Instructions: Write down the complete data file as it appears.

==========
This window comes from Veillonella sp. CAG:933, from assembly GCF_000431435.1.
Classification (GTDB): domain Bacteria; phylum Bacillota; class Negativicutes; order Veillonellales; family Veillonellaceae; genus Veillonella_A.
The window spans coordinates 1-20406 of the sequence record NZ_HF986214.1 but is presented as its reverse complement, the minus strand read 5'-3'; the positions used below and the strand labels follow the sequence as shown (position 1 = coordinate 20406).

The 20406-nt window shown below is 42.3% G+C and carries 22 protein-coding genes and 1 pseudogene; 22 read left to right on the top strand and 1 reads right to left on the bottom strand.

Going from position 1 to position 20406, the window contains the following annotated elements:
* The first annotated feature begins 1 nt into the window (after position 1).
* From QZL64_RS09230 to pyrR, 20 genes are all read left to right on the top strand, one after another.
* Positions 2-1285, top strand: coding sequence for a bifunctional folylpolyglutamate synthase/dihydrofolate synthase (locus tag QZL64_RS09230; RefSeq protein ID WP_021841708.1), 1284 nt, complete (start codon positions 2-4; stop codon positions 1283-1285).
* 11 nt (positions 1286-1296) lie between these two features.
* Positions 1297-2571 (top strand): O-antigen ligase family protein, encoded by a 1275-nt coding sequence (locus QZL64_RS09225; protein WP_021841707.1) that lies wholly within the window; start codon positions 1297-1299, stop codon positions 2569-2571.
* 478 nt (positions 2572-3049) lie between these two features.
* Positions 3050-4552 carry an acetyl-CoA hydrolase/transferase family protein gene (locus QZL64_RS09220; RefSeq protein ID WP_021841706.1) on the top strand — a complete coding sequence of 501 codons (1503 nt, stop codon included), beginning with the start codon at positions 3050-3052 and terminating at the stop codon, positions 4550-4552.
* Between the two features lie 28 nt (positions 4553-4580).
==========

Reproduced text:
This window comes from Veillonella sp. CAG:933, from assembly GCF_000431435.1.
Classification (GTDB): domain Bacteria; phylum Bacillota; class Negativicutes; order Veillonellales; family Veillonellaceae; genus Veillonella_A.
The window spans coordinates 1-20406 of the sequence record NZ_HF986214.1 but is presented as its reverse complement, the minus strand read 5'-3'; the positions used below and the strand labels follow the sequence as shown (position 1 = coordinate 20406).

The 20406-nt window shown below is 42.3% G+C and carries 22 protein-coding genes and 1 pseudogene; 22 read left to right on the top strand and 1 reads right to left on the bottom strand.

Going from position 1 to position 20406, the window contains the following annotated elements:
* The first annotated feature begins 1 nt into the window (after position 1).
* From QZL64_RS09230 to pyrR, 20 genes are all read left to right on the top strand, one after another.
* Positions 2-1285, top strand: coding sequence for a bifunctional folylpolyglutamate synthase/dihydrofolate synthase (locus tag QZL64_RS09230; RefSeq protein ID WP_021841708.1), 1284 nt, complete (start codon positions 2-4; stop codon positions 1283-1285).
* 11 nt (positions 1286-1296) lie between these two features.
* Positions 1297-2571 (top strand): O-antigen ligase family protein, encoded by a 1275-nt coding sequence (locus QZL64_RS09225; protein WP_021841707.1) that lies wholly within the window; start codon positions 1297-1299, stop codon positions 2569-2571.
* 478 nt (positions 2572-3049) lie between these two features.
* Positions 3050-4552 carry an acetyl-CoA hydrolase/transferase family protein gene (locus QZL64_RS09220; RefSeq protein ID WP_021841706.1) on the top strand — a complete coding sequence of 501 codons (1503 nt, stop codon included), beginning with the start codon at positions 3050-3052 and terminating at the stop codon, positions 4550-4552.
* Between the two features lie 28 nt (positions 4553-4580).